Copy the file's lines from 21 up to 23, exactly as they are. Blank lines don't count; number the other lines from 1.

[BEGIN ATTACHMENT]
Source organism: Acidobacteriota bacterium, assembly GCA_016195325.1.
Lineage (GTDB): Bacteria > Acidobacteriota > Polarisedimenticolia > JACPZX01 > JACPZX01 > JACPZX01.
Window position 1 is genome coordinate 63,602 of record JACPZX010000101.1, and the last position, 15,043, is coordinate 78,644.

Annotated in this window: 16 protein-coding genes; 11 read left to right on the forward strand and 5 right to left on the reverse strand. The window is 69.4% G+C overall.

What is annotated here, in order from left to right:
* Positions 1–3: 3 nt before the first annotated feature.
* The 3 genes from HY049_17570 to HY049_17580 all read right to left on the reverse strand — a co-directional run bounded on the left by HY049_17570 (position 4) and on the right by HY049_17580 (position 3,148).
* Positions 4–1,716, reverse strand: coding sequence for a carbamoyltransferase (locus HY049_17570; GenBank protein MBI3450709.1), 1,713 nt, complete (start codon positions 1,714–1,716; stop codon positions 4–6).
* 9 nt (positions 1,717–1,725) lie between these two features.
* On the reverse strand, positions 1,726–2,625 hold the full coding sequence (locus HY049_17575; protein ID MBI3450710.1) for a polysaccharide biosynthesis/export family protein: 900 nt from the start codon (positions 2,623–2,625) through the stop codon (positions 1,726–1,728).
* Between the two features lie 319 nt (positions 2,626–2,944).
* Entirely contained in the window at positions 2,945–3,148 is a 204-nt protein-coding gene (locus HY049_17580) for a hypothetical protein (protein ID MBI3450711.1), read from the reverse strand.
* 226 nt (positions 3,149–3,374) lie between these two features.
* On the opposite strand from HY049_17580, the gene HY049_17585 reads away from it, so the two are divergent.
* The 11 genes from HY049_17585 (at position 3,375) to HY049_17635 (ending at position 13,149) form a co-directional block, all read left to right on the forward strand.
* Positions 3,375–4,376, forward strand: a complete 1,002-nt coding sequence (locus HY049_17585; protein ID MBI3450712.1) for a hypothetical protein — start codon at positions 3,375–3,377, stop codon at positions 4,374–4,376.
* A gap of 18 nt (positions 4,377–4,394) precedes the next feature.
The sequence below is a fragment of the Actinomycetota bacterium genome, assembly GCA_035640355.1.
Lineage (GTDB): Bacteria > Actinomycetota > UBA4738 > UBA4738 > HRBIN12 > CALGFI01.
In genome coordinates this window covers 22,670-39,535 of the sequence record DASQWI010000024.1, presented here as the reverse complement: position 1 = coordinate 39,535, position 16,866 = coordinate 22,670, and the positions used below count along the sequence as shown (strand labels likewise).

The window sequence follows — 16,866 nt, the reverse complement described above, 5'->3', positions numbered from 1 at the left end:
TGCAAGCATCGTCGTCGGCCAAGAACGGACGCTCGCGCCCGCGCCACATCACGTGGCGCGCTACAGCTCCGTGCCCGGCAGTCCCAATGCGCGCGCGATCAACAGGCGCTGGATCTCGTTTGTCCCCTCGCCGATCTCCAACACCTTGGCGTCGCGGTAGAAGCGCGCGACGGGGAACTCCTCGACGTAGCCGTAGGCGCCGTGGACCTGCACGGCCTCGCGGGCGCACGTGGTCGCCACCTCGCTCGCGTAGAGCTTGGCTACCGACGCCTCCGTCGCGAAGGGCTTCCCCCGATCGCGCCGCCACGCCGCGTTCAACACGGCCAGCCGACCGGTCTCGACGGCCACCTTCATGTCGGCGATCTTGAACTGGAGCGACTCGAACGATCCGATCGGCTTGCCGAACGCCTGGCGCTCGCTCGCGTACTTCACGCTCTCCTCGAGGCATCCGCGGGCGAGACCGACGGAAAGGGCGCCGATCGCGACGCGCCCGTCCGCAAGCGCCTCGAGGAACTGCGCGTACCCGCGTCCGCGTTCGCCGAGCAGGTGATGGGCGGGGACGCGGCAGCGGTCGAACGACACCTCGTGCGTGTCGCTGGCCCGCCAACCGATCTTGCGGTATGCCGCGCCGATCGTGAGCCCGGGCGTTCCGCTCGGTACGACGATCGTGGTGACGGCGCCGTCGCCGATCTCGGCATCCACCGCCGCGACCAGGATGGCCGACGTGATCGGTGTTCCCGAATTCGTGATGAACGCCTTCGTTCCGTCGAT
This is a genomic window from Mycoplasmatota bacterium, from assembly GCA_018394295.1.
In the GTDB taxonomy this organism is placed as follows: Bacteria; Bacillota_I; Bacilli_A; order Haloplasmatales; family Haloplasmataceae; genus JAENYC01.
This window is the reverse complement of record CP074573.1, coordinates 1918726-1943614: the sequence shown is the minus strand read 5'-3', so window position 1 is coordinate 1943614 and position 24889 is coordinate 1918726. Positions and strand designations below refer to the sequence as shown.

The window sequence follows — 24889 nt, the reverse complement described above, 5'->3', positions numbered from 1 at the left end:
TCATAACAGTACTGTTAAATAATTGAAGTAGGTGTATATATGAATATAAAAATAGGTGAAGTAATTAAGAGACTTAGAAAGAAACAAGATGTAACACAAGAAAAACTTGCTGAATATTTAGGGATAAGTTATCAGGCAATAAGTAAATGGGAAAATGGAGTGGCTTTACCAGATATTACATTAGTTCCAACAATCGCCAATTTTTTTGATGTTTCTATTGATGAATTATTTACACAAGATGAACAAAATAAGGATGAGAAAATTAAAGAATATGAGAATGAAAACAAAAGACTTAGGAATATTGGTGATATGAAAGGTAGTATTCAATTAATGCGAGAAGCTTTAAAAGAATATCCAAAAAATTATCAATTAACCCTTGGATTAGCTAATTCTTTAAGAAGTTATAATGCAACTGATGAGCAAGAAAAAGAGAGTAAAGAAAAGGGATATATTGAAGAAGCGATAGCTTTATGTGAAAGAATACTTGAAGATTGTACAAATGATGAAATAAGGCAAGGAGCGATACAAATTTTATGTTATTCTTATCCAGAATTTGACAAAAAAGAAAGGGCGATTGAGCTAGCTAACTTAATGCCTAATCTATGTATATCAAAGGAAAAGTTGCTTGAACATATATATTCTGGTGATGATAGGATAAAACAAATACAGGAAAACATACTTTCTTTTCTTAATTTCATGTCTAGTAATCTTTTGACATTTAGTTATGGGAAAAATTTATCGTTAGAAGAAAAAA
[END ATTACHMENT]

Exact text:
The window sequence follows — 16,866 nt, the reverse complement described above, 5'->3', positions numbered from 1 at the left end:
TGCAAGCATCGTCGTCGGCCAAGAACGGACGCTCGCGCCCGCGCCACATCACGTGGCGCGCTACAGCTCCGTGCCCGGCAGTCCCAATGCGCGCGCGATCAACAGGCGCTGGATCTCGTTTGTCCCCTCGCCGATCTCCAACACCTTGGCGTCGCGGTAGAAGCGCGCGACGGGGAACTCCTCGACGTAGCCGTAGGCGCCGTGGACCTGCACGGCCTCGCGGGCGCACGTGGTCGCCACCTCGCTCGCGTAGAGCTTGGCTACCGACGCCTCCGTCGCGAAGGGCTTCCCCCGATCGCGCCGCCACGCCGCGTTCAACACGGCCAGCCGACCGGTCTCGACGGCCACCTTCATGTCGGCGATCTTGAACTGGAGCGACTCGAACGATCCGATCGGCTTGCCGAACGCCTGGCGCTCGCTCGCGTACTTCACGCTCTCCTCGAGGCATCCGCGGGCGAGACCGACGGAAAGGGCGCCGATCGCGACGCGCCCGTCCGCAAGCGCCTCGAGGAACTGCGCGTACCCGCGTCCGCGTTCGCCGAGCAGGTGATGGGCGGGGACGCGGCAGCGGTCGAACGACACCTCGTGCGTGTCGCTGGCCCGCCAACCGATCTTGCGGTATGCCGCGCCGATCGTGAGCCCGGGCGTTCCGCTCGGTACGACGATCGTGGTGACGGCGCCGTCGCCGATCTCGGCATCCACCGCCGCGACCAGGATGGCCGACGTGATCGGTGTTCCCGAATTCGTGATGAACGCCTTCGTTCCGTCGAT
This is a genomic window from Mycoplasmatota bacterium, from assembly GCA_018394295.1.